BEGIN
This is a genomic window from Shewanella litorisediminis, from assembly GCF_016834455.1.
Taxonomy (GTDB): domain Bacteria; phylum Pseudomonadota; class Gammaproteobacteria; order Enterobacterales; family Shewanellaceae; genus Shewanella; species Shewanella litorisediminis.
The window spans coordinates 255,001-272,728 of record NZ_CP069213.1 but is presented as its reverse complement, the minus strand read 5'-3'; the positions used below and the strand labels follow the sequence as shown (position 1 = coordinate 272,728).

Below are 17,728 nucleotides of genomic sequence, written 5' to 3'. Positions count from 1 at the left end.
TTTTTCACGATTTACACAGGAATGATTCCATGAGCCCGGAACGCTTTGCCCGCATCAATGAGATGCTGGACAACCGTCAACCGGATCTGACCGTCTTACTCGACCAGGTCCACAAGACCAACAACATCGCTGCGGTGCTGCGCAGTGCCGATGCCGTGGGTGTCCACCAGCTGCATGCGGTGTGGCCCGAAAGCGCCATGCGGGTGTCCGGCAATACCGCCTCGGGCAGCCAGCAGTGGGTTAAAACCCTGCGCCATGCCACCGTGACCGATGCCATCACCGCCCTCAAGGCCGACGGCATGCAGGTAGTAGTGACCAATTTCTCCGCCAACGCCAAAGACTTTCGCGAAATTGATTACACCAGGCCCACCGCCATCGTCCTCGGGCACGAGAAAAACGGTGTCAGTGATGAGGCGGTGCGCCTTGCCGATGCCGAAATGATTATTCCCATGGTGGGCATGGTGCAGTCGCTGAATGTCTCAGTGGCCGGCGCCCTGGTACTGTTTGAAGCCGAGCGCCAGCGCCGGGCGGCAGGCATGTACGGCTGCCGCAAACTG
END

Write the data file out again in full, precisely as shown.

This is a genomic window from Shewanella litorisediminis, from assembly GCF_016834455.1.
Taxonomy (GTDB): domain Bacteria; phylum Pseudomonadota; class Gammaproteobacteria; order Enterobacterales; family Shewanellaceae; genus Shewanella; species Shewanella litorisediminis.
The window spans coordinates 255,001-272,728 of record NZ_CP069213.1 but is presented as its reverse complement, the minus strand read 5'-3'; the positions used below and the strand labels follow the sequence as shown (position 1 = coordinate 272,728).

Below are 17,728 nucleotides of genomic sequence, written 5' to 3'. Positions count from 1 at the left end.
TTTTTCACGATTTACACAGGAATGATTCCATGAGCCCGGAACGCTTTGCCCGCATCAATGAGATGCTGGACAACCGTCAACCGGATCTGACCGTCTTACTCGACCAGGTCCACAAGACCAACAACATCGCTGCGGTGCTGCGCAGTGCCGATGCCGTGGGTGTCCACCAGCTGCATGCGGTGTGGCCCGAAAGCGCCATGCGGGTGTCCGGCAATACCGCCTCGGGCAGCCAGCAGTGGGTTAAAACCCTGCGCCATGCCACCGTGACCGATGCCATCACCGCCCTCAAGGCCGACGGCATGCAGGTAGTAGTGACCAATTTCTCCGCCAACGCCAAAGACTTTCGCGAAATTGATTACACCAGGCCCACCGCCATCGTCCTCGGGCACGAGAAAAACGGTGTCAGTGATGAGGCGGTGCGCCTTGCCGATGCCGAAATGATTATTCCCATGGTGGGCATGGTGCAGTCGCTGAATGTCTCAGTGGCCGGCGCCCTGGTACTGTTTGAAGCCGAGCGCCAGCGCCGGGCGGCAGGCATGTACGGCTGCCGCAAACTG